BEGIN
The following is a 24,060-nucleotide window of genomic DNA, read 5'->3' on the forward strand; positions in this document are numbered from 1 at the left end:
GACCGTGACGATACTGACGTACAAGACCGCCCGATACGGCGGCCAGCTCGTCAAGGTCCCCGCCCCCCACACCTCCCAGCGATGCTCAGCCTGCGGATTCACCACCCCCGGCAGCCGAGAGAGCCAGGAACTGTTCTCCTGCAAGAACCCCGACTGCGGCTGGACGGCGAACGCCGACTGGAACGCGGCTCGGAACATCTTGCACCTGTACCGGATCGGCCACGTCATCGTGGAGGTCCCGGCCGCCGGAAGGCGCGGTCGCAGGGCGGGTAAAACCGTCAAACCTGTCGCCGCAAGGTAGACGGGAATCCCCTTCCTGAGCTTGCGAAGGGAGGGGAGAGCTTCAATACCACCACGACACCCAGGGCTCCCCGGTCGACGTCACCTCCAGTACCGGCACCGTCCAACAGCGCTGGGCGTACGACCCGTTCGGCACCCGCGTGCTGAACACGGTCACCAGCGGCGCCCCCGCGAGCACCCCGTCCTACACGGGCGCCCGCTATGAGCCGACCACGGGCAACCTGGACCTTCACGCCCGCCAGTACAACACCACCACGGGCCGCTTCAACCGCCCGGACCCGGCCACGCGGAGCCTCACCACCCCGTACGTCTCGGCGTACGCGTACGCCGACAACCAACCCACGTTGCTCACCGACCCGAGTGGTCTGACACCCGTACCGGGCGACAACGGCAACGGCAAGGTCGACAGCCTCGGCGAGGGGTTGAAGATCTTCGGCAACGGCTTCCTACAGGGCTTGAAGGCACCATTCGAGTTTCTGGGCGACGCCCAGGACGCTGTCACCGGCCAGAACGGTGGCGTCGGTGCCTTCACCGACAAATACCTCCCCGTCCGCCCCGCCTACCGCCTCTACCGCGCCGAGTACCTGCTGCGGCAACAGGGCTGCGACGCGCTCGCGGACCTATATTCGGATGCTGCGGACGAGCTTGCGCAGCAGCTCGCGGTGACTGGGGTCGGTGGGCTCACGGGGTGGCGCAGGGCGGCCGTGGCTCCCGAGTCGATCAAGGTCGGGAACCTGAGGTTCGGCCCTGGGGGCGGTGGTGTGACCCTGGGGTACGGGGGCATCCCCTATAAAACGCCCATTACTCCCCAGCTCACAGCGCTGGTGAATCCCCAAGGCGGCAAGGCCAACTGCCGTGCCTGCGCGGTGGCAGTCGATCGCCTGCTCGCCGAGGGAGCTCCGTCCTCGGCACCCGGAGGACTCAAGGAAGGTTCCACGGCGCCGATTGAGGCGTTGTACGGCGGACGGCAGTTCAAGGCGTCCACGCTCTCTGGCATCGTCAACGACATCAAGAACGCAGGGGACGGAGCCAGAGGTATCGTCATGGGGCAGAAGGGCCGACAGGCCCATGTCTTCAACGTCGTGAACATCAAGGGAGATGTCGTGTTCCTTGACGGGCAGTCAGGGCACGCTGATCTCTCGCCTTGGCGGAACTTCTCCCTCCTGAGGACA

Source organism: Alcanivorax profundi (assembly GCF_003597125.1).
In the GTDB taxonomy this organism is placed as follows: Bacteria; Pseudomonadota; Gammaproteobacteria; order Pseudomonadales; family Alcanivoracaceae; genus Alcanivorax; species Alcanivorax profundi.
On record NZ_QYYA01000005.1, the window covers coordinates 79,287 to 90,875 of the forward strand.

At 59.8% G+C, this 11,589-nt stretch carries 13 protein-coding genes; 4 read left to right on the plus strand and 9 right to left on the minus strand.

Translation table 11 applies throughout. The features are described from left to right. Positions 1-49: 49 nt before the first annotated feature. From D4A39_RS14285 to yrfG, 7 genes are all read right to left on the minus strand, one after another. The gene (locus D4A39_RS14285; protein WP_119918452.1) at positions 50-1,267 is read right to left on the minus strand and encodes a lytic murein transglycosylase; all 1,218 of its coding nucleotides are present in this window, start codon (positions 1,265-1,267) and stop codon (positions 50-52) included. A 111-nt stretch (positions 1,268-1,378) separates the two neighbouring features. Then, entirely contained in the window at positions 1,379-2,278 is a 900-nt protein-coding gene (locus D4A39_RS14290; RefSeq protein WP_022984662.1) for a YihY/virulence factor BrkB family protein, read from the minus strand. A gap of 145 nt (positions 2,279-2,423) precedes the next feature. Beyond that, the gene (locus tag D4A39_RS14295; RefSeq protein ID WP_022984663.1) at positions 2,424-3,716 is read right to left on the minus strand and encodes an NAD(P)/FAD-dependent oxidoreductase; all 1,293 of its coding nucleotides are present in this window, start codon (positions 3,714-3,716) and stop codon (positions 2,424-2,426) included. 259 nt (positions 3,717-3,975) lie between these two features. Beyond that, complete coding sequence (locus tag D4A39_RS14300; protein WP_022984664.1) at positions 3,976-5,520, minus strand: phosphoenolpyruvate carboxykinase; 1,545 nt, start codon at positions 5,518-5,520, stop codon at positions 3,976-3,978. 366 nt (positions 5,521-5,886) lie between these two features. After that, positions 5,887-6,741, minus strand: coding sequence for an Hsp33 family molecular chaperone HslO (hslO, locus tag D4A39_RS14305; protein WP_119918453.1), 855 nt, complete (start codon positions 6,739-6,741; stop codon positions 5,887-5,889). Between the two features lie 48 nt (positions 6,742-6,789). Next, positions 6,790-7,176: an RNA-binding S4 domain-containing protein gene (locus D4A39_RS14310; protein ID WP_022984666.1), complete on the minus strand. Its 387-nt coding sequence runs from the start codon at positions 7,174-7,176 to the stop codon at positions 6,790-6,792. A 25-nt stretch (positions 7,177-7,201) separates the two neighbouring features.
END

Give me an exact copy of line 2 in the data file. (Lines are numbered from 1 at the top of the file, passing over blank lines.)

GACCGTGACGATACTGACGTACAAGACCGCCCGATACGGCGGCCAGCTCGTCAAGGTCCCCGCCCCCCACACCTCCCAGCGATGCTCAGCCTGCGGATTCACCACCCCCGGCAGCCGAGAGAGCCAGGAACTGTTCTCCTGCAAGAACCCCGACTGCGGCTGGACGGCGAACGCCGACTGGAACGCGGCTCGGAACATCTTGCACCTGTACCGGATCGGCCACGTCATCGTGGAGGTCCCGGCCGCCGGAAGGCGCGGTCGCAGGGCGGGTAAAACCGTCAAACCTGTCGCCGCAAGGTAGACGGGAATCCCCTTCCTGAGCTTGCGAAGGGAGGGGAGAGCTTCAATACCACCACGACACCCAGGGCTCCCCGGTCGACGTCACCTCCAGTACCGGCACCGTCCAACAGCGCTGGGCGTACGACCCGTTCGGCACCCGCGTGCTGAACACGGTCACCAGCGGCGCCCCCGCGAGCACCCCGTCCTACACGGGCGCCCGCTATGAGCCGACCACGGGCAACCTGGACCTTCACGCCCGCCAGTACAACACCACCACGGGCCGCTTCAACCGCCCGGACCCGGCCACGCGGAGCCTCACCACCCCGTACGTCTCGGCGTACGCGTACGCCGACAACCAACCCACGTTGCTCACCGACCCGAGTGGTCTGACACCCGTACCGGGCGACAACGGCAACGGCAAGGTCGACAGCCTCGGCGAGGGGTTGAAGATCTTCGGCAACGGCTTCCTACAGGGCTTGAAGGCACCATTCGAGTTTCTGGGCGACGCCCAGGACGCTGTCACCGGCCAGAACGGTGGCGTCGGTGCCTTCACCGACAAATACCTCCCCGTCCGCCCCGCCTACCGCCTCTACCGCGCCGAGTACCTGCTGCGGCAACAGGGCTGCGACGCGCTCGCGGACCTATATTCGGATGCTGCGGACGAGCTTGCGCAGCAGCTCGCGGTGACTGGGGTCGGTGGGCTCACGGGGTGGCGCAGGGCGGCCGTGGCTCCCGAGTCGATCAAGGTCGGGAACCTGAGGTTCGGCCCTGGGGGCGGTGGTGTGACCCTGGGGTACGGGGGCATCCCCTATAAAACGCCCATTACTCCCCAGCTCACAGCGCTGGTGAATCCCCAAGGCGGCAAGGCCAACTGCCGTGCCTGCGCGGTGGCAGTCGATCGCCTGCTCGCCGAGGGAGCTCCGTCCTCGGCACCCGGAGGACTCAAGGAAGGTTCCACGGCGCCGATTGAGGCGTTGTACGGCGGACGGCAGTTCAAGGCGTCCACGCTCTCTGGCATCGTCAACGACATCAAGAACGCAGGGGACGGAGCCAGAGGTATCGTCATGGGGCAGAAGGGCCGACAGGCCCATGTCTTCAACGTCGTGAACATCAAGGGAGATGTCGTGTTCCTTGACGGGCAGTCAGGGCACGCTGATCTCTCGCCTTGGCGGAACTTCTCCCTCCTGAGGACA